Russell and Crabb suggest that the nonlinear exponential model works well in advanced visual field loss (as in the Advanced Glaucoma Intervention Study, AGIS), because of the “floor” (zero decibel) effect found in advanced visual field loss. We performed a similar analysis in a separate set of visual field series from patients at UCLA (Caprioli J, et al. IOVS 2011;52:ARVO E-Abstract 4410). Compared with AGIS, these were patients with much less severe visual field abnormalities with an initial average mean defect of −5 dB compared with −11 dB in AGIS). We also found, based on the Akaike information criteria (AIC) for these 22,086 data series, that the exponential model provided better data fits than the linear model 95% of the time. 
Russell and Crabb made a reasonable suggestion to use a Tobit linear regression model. 4 This is based on the modeling of a theoretical data series presented in their letter that describes a very specific set of conditions: a linear drop of sensitivities to the “floor” of threshold measurements, which subsequently and consistently remain at 0. In this example, the Tobit regression, which censors the “floor” effect, is best. Of course, this pattern does not predominate in real life, even in patients with advanced field loss. When we reanalyzed the AGIS visual field data and performed Tobit fits for all 21,006 data series, we found that, based on the AIC, the exponential model performed better than the Tobit model in 82% of the data series. Hence, the Tobit model shows an improvement over the simple linear fits, but the exponential model still provided the best fit for the preponderance of the data. We again performed the Tobit linear regression in the UCLA data set of less advanced glaucoma, and, based on the AIC, exponential fits were better 92% of the time. An issue with the Tobit fits that is that since, after a certain time point, it may censor sensitivities that are above 0, it cannot be used to make meaningful predictions in visual fields with moderately advanced, but not absolute, loss.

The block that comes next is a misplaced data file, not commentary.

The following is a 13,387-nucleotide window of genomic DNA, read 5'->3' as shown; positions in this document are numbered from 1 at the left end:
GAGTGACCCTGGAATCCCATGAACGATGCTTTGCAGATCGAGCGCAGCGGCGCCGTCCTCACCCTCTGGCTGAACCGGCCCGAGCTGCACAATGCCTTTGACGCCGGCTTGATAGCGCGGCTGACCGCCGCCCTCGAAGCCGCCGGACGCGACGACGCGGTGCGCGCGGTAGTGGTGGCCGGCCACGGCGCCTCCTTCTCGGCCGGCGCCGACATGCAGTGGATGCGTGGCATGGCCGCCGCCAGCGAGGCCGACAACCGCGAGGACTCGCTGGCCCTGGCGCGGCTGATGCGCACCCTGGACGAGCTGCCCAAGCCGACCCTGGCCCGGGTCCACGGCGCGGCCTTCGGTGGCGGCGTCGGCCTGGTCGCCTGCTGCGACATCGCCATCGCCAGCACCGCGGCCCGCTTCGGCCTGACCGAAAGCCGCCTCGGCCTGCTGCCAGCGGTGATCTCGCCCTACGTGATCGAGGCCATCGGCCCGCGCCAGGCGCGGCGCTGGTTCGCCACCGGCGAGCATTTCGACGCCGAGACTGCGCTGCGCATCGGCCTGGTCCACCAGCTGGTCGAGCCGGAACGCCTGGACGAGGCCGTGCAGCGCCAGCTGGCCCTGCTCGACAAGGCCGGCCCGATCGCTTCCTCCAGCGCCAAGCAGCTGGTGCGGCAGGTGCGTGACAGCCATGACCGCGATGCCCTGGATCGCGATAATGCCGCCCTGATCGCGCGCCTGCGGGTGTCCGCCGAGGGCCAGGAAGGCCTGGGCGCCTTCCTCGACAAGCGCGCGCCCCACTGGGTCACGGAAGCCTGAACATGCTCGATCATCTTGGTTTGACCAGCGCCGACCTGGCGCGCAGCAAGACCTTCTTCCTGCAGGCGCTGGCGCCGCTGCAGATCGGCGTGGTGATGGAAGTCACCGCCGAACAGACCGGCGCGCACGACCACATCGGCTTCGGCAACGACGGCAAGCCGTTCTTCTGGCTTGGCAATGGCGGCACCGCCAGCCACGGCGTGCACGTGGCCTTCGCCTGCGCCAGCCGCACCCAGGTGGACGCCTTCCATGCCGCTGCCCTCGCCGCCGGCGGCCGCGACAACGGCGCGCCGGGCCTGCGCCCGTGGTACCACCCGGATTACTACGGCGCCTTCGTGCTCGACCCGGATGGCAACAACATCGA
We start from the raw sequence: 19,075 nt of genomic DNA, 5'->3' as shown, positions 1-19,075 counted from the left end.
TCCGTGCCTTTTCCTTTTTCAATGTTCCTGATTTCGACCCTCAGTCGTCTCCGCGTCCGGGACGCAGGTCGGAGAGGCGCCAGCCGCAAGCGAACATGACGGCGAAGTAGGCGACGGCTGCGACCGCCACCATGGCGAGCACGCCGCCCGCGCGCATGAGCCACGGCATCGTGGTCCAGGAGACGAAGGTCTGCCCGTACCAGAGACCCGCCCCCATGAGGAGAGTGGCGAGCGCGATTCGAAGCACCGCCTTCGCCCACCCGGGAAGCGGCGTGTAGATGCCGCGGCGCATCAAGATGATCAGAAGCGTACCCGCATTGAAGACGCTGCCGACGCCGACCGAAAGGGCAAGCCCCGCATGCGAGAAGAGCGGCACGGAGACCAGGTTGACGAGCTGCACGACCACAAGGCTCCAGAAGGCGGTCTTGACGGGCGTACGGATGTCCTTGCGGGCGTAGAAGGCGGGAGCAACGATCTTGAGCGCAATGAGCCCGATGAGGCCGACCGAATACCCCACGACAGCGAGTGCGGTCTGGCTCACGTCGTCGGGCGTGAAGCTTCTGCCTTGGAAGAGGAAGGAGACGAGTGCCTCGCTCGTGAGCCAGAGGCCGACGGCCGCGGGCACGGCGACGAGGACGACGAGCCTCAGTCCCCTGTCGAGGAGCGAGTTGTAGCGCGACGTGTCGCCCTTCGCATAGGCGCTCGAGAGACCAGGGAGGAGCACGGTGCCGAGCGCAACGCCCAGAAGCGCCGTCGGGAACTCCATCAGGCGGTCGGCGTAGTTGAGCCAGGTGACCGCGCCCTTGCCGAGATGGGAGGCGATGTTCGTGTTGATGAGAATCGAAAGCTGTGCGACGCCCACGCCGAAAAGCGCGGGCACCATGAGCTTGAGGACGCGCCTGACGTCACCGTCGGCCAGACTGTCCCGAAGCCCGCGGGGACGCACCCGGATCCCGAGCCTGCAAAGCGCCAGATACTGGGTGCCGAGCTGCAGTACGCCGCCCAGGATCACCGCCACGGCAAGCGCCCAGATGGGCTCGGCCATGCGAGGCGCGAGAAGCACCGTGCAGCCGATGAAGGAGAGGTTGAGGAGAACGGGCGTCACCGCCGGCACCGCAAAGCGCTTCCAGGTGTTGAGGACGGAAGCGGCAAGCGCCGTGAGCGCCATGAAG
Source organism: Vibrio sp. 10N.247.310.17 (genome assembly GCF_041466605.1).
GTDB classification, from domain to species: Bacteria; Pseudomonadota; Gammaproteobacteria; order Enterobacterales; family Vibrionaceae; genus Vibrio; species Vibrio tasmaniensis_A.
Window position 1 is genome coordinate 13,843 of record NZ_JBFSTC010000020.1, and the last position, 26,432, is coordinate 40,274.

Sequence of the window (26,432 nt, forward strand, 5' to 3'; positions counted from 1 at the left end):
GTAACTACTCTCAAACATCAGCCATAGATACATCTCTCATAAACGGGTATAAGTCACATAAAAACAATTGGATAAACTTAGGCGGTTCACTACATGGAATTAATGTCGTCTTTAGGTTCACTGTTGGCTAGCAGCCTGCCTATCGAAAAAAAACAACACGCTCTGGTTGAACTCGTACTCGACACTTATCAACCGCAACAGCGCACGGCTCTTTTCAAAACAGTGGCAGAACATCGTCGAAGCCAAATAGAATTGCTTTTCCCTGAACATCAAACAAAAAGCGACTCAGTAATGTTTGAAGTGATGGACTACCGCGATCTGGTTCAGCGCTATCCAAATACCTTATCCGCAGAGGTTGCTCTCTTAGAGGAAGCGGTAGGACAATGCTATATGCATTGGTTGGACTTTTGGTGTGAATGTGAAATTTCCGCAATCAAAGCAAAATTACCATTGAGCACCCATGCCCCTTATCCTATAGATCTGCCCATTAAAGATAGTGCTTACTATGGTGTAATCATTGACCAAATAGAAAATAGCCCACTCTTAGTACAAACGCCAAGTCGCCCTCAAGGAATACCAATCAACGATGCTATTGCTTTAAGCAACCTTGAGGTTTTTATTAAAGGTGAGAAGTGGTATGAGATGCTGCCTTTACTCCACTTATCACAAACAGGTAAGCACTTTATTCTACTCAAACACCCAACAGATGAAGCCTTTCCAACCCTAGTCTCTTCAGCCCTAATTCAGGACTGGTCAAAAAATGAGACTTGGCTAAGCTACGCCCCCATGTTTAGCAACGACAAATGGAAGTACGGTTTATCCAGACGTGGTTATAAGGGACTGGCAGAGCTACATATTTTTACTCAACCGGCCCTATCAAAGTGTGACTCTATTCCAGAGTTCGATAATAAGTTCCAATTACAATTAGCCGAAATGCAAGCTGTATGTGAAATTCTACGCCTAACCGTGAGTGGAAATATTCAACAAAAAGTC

We further analyzed the fits for the combined AGIS and UCLA visual field data series (n = 798 eyes with mean follow-up, 9.4 years; mean number of visual field examinations per eye, 15.2; and total number of data series, 43,092) and found the following proportions of best fits based on the AIC: nonlinear exponential, 88.1%; linear, 0.2%; linear exponential, 3.1%; and Tobit, 8.5%. One can see that the nonlinear exponential model clearly predominated. When simple linear is compared only to the linear exponential, the results are: linear 62.4% versus linear exponential 37.6%, which explains the published findings of McNaught et al. 3